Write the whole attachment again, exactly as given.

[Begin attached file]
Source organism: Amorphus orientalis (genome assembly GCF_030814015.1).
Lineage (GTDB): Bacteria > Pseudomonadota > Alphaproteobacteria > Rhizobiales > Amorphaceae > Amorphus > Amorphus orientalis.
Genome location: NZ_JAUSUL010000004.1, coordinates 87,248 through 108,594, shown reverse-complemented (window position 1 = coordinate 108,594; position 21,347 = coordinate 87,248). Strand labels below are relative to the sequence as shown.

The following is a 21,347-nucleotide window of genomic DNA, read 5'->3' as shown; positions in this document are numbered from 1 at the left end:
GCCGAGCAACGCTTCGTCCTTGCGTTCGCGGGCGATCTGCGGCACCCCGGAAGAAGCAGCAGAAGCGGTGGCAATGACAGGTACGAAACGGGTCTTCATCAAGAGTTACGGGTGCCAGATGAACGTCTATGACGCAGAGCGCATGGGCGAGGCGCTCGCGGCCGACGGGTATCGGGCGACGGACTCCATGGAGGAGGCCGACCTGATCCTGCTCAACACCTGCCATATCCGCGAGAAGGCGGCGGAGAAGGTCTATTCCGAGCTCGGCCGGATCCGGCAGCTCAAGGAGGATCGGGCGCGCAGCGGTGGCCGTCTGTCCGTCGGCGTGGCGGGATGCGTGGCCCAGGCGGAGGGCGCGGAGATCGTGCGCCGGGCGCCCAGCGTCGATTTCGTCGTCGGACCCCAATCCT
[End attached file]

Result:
Source organism: Amorphus orientalis (genome assembly GCF_030814015.1).
Lineage (GTDB): Bacteria > Pseudomonadota > Alphaproteobacteria > Rhizobiales > Amorphaceae > Amorphus > Amorphus orientalis.
Genome location: NZ_JAUSUL010000004.1, coordinates 87,248 through 108,594, shown reverse-complemented (window position 1 = coordinate 108,594; position 21,347 = coordinate 87,248). Strand labels below are relative to the sequence as shown.

The following is a 21,347-nucleotide window of genomic DNA, read 5'->3' as shown; positions in this document are numbered from 1 at the left end:
GCCGAGCAACGCTTCGTCCTTGCGTTCGCGGGCGATCTGCGGCACCCCGGAAGAAGCAGCAGAAGCGGTGGCAATGACAGGTACGAAACGGGTCTTCATCAAGAGTTACGGGTGCCAGATGAACGTCTATGACGCAGAGCGCATGGGCGAGGCGCTCGCGGCCGACGGGTATCGGGCGACGGACTCCATGGAGGAGGCCGACCTGATCCTGCTCAACACCTGCCATATCCGCGAGAAGGCGGCGGAGAAGGTCTATTCCGAGCTCGGCCGGATCCGGCAGCTCAAGGAGGATCGGGCGCGCAGCGGTGGCCGTCTGTCCGTCGGCGTGGCGGGATGCGTGGCCCAGGCGGAGGGCGCGGAGATCGTGCGCCGGGCGCCCAGCGTCGATTTCGTCGTCGGACCCCAATCCT